It is necessary, before continuing on the building phase of the “state class”, to go a bit further on this case study because of the strong representation of minorities in the Ba’th in the revolution of 1963, although this movement is analyzed on a class struggle, the social background must be considered. The Ba’th recruited mainly in rural areas, where the Arab religious minorities mainly concentrated for historical reasons and the bigger cities were principally Sunni, so it was only logical that minority members predominated among the Ba’thist. But if the socialist characteristic of the Ba’th ideology contributed only indirectly (because of an overlap between geographical and sectarian factors) to a proportionally strong representation of minority members in the Ba’th party, there was also a direct cause: the secular component of Ba’thist Arab nationalism(9).The Ba’th ideology appealed strongly to these minorities’ members who hoped that the Ba’th would help them to free themselves of their minority status and the narrow social frame of their sectarian, tribal and regional ties(10). Ba’th party leaders, from minority origin, have not pursued particularistic policies meant to favour their own sectarian group. They have not identified strongly religions and have not tried ideologically to turn the party into a sectarian ingroup. This is why the sectarian argument can be an element of comprehension in the Syrian context, but surely not more important than the class analysis, which enables a better understanding of the rise of the Ba’th to power and policy. Perthes in his book, argues in this direction in analyzing how the Syrian state in social and economic development policies didn’t favour one minority specially, but efforts were spent to bridge the urban rural gap, especially in Damascus and its surroundings composed of Sunni Muslims who represent the major religious group in the Syrian society(11).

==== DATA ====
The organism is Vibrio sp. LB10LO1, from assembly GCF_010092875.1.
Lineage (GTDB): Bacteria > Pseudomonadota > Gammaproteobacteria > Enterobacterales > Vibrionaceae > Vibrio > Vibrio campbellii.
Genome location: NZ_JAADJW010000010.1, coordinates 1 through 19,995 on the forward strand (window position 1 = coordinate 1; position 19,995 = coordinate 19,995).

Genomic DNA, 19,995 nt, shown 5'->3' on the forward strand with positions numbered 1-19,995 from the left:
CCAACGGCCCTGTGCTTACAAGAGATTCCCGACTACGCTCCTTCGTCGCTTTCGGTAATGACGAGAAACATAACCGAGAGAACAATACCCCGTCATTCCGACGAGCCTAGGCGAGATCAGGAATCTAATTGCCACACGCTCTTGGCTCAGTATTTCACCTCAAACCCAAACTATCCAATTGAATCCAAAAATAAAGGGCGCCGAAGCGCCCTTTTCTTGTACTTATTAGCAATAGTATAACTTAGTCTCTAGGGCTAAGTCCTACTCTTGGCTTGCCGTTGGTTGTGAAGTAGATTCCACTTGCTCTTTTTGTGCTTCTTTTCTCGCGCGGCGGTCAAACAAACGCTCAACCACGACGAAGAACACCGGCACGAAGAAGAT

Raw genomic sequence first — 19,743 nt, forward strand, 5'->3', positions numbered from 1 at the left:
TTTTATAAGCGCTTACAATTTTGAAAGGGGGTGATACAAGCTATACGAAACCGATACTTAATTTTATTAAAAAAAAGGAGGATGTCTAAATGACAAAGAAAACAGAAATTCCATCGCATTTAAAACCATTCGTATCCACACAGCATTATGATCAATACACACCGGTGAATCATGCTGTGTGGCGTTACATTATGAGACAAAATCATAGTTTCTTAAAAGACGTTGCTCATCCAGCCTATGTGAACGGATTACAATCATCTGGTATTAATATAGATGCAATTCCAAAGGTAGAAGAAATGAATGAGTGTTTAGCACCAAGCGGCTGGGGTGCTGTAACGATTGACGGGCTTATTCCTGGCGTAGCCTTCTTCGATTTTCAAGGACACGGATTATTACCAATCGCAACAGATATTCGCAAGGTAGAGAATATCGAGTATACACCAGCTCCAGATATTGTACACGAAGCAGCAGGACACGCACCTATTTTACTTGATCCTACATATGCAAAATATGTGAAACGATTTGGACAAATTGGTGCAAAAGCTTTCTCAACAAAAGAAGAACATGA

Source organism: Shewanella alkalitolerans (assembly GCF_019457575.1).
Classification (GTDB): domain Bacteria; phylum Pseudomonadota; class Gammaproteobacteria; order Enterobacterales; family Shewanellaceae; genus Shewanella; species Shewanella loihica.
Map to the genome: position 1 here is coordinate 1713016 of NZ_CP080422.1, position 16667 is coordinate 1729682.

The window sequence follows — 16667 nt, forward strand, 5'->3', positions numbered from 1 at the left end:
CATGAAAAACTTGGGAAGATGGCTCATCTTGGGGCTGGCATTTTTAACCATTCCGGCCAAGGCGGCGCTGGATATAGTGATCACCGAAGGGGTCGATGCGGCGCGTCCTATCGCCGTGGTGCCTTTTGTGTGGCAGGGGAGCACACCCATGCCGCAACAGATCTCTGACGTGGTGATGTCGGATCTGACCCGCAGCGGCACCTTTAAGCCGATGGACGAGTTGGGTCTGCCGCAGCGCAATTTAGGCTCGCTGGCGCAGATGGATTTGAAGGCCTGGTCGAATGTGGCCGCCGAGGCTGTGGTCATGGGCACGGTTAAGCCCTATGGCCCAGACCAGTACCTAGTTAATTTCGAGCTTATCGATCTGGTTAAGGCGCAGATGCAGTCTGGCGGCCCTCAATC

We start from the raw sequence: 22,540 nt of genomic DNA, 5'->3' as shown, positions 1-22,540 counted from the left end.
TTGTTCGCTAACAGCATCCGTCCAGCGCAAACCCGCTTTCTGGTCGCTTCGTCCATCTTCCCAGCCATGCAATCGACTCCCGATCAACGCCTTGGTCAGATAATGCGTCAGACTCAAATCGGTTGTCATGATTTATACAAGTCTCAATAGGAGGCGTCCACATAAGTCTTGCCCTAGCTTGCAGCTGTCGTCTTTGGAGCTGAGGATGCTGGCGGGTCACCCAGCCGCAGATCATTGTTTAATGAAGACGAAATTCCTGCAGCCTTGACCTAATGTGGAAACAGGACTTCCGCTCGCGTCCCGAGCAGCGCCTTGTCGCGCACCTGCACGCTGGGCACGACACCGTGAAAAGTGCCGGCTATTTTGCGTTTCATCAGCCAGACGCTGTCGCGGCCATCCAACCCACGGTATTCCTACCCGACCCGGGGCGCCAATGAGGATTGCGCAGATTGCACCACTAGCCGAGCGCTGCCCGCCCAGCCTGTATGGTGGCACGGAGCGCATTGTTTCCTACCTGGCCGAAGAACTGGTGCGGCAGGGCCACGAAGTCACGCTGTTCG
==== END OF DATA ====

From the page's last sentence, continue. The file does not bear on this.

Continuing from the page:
1)Hindness B., Politics and Class Analysis (Oxford : Basil Blackwell 1987),, p3
2)Hindness B., Politics and Class Analysis , (Oxford : Basil Blackwell 1987), p3
3)Binder L., In am moment of enthusiasm, Political Power and the Second Statum, (University of Chicago Press1978) 12
4)Dijlas M., The New Class, (Unwin Books 1957), 48
5)Perthes, The political economy of Syria under Asad, (I.B. Tauris, 1995), 120
6)Crooper M., Egyptian State Capitalism in Crisis, in the Sociology of “developing societies” The Middle East, edited by Talal Asad and Roger Owen, (The Macmillan Press LTD 1983), 78
7)Binder L., In am moment of enthusiasm, Political Power and the Second Statum, (University of Chicago Press 1978) 2
8)Olson R, The Ba’th and Syria, 1947 to 1982, (The Kingston Press, 1982), 54
9)Van Dam. N., The struggle for power in Syria, (Croom Helm LTD Publishers 1996), 32
10)Van Dam. N., The struggle for power in Syria, (Croom Helm LTD Publishers 1996), 33
11)Perthes, The political economy of Syria under Asad, (I.B. Tauris, 1995), 184